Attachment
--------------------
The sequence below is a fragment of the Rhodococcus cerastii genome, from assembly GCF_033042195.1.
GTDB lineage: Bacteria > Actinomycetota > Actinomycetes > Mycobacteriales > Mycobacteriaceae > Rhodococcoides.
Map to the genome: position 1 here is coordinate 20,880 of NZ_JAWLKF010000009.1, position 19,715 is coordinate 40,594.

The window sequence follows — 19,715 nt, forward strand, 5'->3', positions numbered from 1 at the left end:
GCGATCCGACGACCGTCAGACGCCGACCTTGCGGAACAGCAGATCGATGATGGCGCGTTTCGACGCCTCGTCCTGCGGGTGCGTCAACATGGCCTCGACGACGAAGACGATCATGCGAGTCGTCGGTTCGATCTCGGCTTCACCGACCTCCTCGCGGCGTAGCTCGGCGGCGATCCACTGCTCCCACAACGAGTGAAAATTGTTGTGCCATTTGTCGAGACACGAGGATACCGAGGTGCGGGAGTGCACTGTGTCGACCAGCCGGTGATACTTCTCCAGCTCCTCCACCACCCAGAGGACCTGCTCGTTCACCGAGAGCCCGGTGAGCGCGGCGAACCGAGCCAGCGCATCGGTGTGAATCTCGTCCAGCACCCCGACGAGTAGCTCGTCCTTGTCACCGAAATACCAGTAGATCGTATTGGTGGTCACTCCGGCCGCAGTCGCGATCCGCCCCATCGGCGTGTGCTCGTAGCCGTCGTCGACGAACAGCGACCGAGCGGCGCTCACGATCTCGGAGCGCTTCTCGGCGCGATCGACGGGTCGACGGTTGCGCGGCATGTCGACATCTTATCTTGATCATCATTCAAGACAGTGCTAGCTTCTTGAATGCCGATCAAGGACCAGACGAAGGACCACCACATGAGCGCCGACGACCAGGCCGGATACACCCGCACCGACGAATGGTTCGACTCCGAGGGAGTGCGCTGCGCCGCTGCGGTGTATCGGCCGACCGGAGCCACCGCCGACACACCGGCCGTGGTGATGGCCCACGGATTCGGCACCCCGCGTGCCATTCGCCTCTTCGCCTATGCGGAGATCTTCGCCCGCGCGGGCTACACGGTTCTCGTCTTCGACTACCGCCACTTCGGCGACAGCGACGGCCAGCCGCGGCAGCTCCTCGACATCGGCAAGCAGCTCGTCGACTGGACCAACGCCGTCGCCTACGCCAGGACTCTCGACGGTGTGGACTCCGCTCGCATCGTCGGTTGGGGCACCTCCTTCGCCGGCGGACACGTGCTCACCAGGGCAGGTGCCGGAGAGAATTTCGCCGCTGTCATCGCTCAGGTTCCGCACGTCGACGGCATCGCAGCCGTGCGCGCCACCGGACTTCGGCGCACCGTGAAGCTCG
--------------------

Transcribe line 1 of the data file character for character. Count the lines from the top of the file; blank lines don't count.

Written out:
The sequence below is a fragment of the Rhodococcus cerastii genome, from assembly GCF_033042195.1.